In a civil action: If you are serving written discovery on a party, under the federal rules of civil procedure, or in any state whose adopted the model rules, (rules 33-37 typically), you need only send your requests for interrogatories, the production of documents, or for admissions to the party (through their counsel unless they are pro se), accompanied by the discovery notice, detailing the time frame in which they are due. It is typical that this time frame will get extended, sometimes by double or triple the original 21 day period plus 3-5 days for mailing.
When the party is represented (this is 99% of the time) the attorney will just call you or email you for an extension and it is pro forma to assent to this. The court will not be happy if they need to seek permission of the court for this because you refused, as it is that common, and you will just get a reputation as a non-cooperative pain (not to mention, the time will come when you need an extension, and what comes around goes around). If they seek an unreasonable amount of time (I'm talking so close to the discovery cut off that you'd not have time for depositions after receipt), then you can limit it, but a couple of months is common. This need not go through the court. If they are not represented, they may just be late rather than calling, in which case you have a duty to contact them before involving the court. This is just because they don't know it is the norm, and it is nearly impossible to pull together everything needed from a full set of discovery in 21 days.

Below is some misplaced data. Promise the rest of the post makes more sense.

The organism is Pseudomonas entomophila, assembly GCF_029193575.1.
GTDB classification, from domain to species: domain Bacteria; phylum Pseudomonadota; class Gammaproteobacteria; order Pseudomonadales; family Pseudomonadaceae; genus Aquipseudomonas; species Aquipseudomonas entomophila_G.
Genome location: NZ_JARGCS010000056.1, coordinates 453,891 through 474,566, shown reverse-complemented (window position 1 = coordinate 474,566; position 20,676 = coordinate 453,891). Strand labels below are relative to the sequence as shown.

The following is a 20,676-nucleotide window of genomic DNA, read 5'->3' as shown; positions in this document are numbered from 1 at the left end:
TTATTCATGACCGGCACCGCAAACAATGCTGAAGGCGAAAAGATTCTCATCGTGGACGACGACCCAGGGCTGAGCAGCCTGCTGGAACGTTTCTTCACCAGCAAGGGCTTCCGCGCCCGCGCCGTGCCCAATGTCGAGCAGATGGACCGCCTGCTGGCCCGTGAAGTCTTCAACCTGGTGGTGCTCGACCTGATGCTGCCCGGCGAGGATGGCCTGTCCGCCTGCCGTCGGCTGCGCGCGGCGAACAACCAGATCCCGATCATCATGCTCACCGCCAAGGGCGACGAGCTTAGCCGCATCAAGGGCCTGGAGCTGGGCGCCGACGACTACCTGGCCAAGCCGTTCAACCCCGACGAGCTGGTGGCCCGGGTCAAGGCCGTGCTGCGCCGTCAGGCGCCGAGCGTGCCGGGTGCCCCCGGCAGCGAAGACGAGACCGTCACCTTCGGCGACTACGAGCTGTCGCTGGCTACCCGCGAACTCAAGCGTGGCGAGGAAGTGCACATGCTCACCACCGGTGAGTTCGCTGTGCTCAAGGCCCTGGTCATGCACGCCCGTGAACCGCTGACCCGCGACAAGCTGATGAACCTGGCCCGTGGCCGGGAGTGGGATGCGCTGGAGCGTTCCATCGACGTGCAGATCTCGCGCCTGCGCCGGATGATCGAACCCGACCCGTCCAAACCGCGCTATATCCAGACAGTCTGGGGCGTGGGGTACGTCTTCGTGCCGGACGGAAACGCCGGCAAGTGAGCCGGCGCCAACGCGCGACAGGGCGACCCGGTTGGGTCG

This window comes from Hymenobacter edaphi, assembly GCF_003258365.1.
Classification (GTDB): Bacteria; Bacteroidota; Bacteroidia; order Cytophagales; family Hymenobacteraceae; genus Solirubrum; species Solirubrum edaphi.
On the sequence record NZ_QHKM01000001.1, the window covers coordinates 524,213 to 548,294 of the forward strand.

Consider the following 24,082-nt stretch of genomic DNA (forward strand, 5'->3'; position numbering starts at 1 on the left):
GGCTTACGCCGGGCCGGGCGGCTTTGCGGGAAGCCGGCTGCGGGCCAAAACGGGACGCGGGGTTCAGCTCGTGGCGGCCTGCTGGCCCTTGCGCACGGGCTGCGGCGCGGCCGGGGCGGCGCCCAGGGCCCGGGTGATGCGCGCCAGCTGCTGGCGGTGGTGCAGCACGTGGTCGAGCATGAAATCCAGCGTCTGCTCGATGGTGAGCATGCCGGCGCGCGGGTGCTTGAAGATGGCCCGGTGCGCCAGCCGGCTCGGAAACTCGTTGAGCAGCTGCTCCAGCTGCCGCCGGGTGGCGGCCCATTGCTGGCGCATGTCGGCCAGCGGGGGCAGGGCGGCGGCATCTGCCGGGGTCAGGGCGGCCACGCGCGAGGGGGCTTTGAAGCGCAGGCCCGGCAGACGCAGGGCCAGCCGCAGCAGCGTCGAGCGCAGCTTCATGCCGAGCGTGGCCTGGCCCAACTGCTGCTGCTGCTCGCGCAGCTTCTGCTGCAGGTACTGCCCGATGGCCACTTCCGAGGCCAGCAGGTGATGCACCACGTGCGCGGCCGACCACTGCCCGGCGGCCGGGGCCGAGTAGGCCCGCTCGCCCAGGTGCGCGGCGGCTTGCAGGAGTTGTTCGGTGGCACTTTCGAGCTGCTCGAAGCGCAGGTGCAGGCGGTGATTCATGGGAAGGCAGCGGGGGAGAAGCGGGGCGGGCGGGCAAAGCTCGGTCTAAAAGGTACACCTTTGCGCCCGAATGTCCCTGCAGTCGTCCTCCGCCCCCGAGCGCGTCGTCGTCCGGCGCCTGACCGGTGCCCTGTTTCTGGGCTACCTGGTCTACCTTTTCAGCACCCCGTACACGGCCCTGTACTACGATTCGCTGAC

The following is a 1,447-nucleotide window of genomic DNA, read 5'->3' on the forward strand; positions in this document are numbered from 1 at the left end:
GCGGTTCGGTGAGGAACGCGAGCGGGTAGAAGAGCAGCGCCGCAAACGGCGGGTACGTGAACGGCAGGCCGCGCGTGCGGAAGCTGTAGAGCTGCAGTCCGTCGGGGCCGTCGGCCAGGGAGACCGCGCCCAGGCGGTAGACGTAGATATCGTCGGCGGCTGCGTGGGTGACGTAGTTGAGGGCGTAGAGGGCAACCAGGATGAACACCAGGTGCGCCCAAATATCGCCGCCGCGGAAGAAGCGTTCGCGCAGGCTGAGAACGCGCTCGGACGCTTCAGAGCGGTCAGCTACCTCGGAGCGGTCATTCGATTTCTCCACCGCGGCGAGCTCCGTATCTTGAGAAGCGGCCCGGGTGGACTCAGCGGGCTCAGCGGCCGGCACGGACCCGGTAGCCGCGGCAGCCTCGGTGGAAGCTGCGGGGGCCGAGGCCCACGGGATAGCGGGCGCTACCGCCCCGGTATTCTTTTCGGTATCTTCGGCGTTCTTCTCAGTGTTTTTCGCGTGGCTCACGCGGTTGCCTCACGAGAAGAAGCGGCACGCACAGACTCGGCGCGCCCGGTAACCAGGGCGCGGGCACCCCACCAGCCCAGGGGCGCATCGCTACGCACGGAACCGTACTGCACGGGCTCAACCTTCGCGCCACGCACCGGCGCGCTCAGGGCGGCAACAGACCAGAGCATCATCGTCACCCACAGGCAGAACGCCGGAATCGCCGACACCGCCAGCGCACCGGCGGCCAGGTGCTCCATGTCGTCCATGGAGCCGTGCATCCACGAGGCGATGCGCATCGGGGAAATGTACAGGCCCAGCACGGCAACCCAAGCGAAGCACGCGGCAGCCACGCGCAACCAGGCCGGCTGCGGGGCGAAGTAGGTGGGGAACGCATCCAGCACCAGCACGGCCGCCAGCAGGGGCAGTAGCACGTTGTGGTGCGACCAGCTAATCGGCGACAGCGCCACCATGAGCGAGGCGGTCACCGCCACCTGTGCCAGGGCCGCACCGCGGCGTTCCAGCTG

When there is a true discovery dispute, you must show the court that you made all due diligent efforts to resolve it on your own. I don't have my rules in front of me (I will edit and add this when I do) ... but this is in the rules, it is not just practically speaking. Also, many jurisdictions require that you contact the court's clerk and get permission before filing any discovery motions. Sending a subpoena is not ever how this is dealt with. If the opposing party fails to respond, or if they are continually late and despite numerous contacts they still do not produce, then you would schedule a discovery conference with the court at which time you will seek a motion to compel. The court will typically give them even more time at this point.
You are correct in that when a third-party is served with discovery request, since they have no obligation to take part in the case but for the presence of a subpoena; hence, in this situation you would use a subpoena to request whatever it is you are requesting. They may get their own lawyer who will try to limit your right to get anything from them as a non-essential party, but if it is really relevant you can do it. You would also use the subpoena for depositions, to ensure that witnesses present themselves. Otherwise, subpoenas are reserved for acquiring witnesses to appear in court or for custodians of records to bring records to court for hearings or trial.